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Information officers take note! The right of access to information vs. The right to privacy


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Information officers take note! The right of access to information vs. The right to privacy


2nd November 2022


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The right of access to information is a unique right in the Constitution of the Republic of South Africa, 1996 as it places an obligation on both public and private bodies to allow access to records held by them. To this end, the Promotion of Access to Information 2 of 2000 (PAIA) was enacted to give effect to the right of access to information and foster a culture of transparency and accountability in public and private bodies.

However, PAIA cannot be considered in isolation.


The Protection of Personal Information Act 4 of 2013 (POPIA), on the other hand, is long in form, broad in scope and powerful in its effect so much so that when requests for access to records are made in terms of PAIA, POPIA must be considered as well, especially when the record in question contains personal information of third parties.

The High Court recently had the occasion to deal with the situation of how to deal with a PAIA request which contains personal information of third parties in Smuts N.O. and Others v Member of the Executive Council: Eastern Cape Department of Economic Development Environmental Affairs and Tourism and Others (1199/2021) [2022] ZAECMKHC 42 (26 July 2022) (Smuts case).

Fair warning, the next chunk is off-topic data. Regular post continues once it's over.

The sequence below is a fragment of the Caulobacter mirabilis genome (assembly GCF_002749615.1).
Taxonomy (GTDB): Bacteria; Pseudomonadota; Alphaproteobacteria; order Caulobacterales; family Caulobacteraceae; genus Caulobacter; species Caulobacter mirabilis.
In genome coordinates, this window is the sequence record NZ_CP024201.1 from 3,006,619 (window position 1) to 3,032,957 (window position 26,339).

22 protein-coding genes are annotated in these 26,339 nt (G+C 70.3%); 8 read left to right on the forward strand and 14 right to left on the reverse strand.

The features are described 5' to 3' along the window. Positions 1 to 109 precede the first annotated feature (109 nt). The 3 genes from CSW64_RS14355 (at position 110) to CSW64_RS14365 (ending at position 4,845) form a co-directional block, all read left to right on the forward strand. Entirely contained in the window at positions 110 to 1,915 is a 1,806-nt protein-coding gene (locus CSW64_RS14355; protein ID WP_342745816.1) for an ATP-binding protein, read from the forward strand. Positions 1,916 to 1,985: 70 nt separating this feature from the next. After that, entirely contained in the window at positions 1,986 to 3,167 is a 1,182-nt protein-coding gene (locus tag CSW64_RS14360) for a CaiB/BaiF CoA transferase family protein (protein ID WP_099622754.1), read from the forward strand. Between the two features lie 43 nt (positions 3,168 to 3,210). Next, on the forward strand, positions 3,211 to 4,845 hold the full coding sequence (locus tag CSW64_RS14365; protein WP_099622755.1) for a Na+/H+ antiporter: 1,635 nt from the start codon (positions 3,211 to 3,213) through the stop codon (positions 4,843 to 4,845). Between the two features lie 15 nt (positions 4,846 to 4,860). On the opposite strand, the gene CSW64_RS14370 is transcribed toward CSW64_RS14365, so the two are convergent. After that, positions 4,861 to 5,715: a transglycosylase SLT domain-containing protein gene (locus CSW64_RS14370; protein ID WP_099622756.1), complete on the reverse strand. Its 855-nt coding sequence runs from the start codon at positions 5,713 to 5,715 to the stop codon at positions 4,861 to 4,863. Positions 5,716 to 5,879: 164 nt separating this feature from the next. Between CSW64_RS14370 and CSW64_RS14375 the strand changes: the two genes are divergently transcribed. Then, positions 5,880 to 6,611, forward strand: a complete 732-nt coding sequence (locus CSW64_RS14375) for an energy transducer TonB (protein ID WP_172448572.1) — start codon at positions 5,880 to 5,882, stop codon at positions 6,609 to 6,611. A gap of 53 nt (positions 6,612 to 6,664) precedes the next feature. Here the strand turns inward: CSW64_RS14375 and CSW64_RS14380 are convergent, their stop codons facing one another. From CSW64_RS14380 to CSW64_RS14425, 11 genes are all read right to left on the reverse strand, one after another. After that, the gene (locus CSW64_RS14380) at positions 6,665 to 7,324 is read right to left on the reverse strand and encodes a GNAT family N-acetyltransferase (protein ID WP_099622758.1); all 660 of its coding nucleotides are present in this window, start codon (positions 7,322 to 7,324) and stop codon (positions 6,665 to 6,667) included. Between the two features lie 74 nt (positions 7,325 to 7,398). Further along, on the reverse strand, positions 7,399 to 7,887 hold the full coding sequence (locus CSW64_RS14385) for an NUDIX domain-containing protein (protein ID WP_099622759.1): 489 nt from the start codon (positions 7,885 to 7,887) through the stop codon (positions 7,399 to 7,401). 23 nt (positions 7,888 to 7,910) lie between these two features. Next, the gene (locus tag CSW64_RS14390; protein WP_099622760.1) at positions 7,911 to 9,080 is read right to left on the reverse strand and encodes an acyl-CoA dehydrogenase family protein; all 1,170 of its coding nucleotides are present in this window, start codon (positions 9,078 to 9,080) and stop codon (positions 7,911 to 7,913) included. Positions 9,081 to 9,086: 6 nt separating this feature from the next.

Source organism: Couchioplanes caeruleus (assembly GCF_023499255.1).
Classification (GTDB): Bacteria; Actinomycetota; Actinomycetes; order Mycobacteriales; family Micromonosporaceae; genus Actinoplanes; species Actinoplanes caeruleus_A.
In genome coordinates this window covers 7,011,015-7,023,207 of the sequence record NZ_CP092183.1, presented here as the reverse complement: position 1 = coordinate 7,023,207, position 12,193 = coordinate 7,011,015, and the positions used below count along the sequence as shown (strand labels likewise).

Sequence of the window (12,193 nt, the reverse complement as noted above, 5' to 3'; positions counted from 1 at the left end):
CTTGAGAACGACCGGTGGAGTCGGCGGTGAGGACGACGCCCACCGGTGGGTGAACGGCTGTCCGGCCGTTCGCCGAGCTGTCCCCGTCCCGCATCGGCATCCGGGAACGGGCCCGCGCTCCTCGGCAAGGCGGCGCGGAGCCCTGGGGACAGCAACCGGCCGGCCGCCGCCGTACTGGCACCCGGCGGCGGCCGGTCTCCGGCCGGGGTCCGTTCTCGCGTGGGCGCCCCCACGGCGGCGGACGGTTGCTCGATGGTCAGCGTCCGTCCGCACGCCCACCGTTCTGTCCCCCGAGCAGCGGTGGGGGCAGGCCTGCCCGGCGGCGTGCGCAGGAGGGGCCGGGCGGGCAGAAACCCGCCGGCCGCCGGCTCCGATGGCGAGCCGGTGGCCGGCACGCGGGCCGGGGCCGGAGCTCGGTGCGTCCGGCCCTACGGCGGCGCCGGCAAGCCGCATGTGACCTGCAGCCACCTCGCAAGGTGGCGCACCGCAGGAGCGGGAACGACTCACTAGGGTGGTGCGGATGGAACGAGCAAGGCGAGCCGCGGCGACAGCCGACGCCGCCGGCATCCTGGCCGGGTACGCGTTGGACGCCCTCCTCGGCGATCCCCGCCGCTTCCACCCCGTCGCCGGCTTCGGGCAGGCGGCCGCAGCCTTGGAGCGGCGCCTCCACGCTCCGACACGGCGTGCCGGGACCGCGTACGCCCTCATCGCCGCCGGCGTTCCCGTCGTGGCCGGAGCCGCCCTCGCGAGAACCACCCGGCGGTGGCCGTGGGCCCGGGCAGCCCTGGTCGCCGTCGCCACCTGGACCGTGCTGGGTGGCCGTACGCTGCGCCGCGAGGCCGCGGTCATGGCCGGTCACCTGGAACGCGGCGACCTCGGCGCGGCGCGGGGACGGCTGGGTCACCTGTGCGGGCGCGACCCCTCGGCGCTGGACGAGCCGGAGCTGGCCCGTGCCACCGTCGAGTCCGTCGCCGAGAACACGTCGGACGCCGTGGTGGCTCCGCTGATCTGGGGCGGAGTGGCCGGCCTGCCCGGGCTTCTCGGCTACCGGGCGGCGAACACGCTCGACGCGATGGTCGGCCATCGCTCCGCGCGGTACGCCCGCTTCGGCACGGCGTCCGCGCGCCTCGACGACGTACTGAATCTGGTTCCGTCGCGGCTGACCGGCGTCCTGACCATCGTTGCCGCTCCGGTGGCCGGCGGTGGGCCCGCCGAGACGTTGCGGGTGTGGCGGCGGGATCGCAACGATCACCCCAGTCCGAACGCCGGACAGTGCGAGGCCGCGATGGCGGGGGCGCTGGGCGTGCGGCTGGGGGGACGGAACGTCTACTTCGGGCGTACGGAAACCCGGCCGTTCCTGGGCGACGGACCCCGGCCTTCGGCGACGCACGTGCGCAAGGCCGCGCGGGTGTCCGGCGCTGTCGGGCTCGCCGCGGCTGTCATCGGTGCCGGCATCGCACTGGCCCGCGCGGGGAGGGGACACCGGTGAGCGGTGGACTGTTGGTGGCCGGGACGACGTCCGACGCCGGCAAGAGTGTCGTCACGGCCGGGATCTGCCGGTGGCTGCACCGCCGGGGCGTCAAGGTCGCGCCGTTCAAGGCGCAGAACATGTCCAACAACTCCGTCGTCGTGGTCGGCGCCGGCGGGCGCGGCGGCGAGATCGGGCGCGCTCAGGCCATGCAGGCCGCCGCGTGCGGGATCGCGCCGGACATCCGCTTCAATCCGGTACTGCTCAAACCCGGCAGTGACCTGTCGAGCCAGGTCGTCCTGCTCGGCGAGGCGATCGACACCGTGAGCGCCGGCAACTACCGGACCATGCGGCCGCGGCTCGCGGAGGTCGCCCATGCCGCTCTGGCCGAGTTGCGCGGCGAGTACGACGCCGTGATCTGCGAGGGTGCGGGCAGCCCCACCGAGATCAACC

In this case, a request was made to the Information Officer of the Eastern Cape Department: Economic Development, Environmental Affairs and Tourism (“the Department”) to provide access to all applications received and permits issued by the Department to trap, kill, hunt or translocate any leopards in or from the Eastern Cape from 2017 – 2019.

The information requested was refused by the Department on the ground that it would entail the unreasonable disclosure of personal information of third parties and in terms of section 34 of PAIA which provides for the mandatory protection of the personal information of third parties where such disclosure would involve the unreasonable disclosure of personal information about that third party.

The personal information sought included names, identity numbers, residential and postal addresses of the applicants and the identity of the party from where the leopards are to be captured or controlled.

However, in opposition, it was argued that there can be no reasonable expectation of privacy on the part of the third parties concerned when considering the nature of the information requested. Therefore, disclosure on this basis would not be unreasonable.

The crux of the dispute came down to a proper interpretation of the meaning of “unreasonable disclosure of personal information” as contemplated in section 34 of PAIA.

The importance of the right to access information is directly linked to the cultivation of an accountable, responsive and open society, and this was recognised by the Court. Also recognised by the Court was that privacy is not an absolute right and access to information can be limited in instances where the limitation is aimed at the reasonable protection of privacy.